The Irish Times view on Ireland’s military neutrality: a new definition for a new era

A questioning of the current posture does not have to imply abandoning the aspiration to an independent, moral foreign policy that might be called “neutral”

Ukraine should be a "catalyst" for an "honest rethink" about Ireland's security and defence policies, Minister for Foreign Affairs Simon Coveney has argued. President Michael D Higgins has made his own call for an "informed, respectful" debate on neutrality.

When Nato foreign ministers met yesterday to discuss further aid to Ukraine, they were joined by "traditional neutrals" Sweden and Finland where, polls show, there are now majorities for joining the security organisation. Both have in recent years eschewed the description "neutral" in favour of "militarily non-aligned", while Austria, still clinging to what it sees as neutrality, is fully committed to engaging in the further development of EU common defence and security policy.

The Constitution affirms the State’s devotion to “peace and friendly co-operation... international justice and morality” but does not mention neutrality. The Dáil 10 days ago defeated a motion calling for a referendum to enshrine it in the Constitution, although Taoiseach Micheál Martin has spoken of a citizens’ assembly on the issue.

Both Seán Lemass and Jack Lynch spoke candidly in the Dáil over 50 years ago of the loss of neutrality as the inevitable result of joining the EU and our willing obligation to defend fellow members, but it has since become a sacred cow in our political culture that most politicians find too hot to question. The invasion of Ukraine and the threat posed by Russia to fellow EU members seem to have has changed that reality.

But we are far from being able even to agree a common definition of "military neutrality". At one end of the spectrum is the limited official definition, rarely articulated, requiring the State not to sign up to any alliance based on automatic mutual defence. That necessitated an explicit Irish opt-out from the EU treaty's provisions for mutual assistance if a member is attacked, although enhanced EU military co-operation is seen as being fine. Ireland professes to be willing to assist on a case by case basis and subject to UN approval.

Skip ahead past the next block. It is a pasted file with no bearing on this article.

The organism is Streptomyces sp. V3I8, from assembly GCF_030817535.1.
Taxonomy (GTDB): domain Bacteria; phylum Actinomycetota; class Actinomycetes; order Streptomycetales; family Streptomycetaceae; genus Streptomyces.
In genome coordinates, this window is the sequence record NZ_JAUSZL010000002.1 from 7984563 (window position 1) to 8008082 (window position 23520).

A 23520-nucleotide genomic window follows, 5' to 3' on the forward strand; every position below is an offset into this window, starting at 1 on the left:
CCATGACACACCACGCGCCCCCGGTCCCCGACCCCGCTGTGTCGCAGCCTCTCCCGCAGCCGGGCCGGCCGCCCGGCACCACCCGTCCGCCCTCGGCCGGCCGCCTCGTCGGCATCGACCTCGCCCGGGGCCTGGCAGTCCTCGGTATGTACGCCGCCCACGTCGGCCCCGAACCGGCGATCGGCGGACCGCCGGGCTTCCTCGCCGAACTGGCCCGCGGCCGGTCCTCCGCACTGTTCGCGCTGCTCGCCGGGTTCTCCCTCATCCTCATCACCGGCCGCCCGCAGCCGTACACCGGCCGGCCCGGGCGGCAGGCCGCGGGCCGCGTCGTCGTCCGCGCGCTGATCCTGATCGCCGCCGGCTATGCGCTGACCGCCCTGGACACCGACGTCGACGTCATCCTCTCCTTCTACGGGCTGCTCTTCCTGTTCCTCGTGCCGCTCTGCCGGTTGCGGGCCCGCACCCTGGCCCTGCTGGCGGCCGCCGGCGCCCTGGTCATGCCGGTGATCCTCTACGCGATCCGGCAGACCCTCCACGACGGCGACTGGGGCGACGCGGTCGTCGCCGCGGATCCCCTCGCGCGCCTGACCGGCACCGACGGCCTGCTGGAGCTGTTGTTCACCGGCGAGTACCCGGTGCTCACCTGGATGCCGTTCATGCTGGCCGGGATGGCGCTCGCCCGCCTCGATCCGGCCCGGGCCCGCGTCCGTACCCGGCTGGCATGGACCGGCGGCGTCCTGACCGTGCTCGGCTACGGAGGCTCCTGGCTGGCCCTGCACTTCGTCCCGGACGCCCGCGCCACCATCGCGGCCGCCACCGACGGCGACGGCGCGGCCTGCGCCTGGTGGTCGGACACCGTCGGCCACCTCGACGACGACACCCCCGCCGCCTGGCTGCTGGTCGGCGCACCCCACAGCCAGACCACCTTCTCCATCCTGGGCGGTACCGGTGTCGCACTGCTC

At the other end of the spectrum are definitions which veer towards outright pacifism and rejection of any form of international military engagement, or which embrace the nebulous concept of “positive neutrality”. That appears to be an enthusiastic willingness to engage in UN multilateral peacekeeping, avoiding great-power alliances, and the articulation of a “good guy”, moral, peace-loving foreign policy.

None of the definitions are completely mutually exclusive, and a questioning of current posture does not have to imply abandoning either the aspiration to an independent, moral foreign policy that might be called "neutral", or membership of Nato. In opening a debate on the Commission on Defence's finding that the Defence Forces are not fit for purpose, we need to ask, at the most basic level, what purpose we want the policy to serve.

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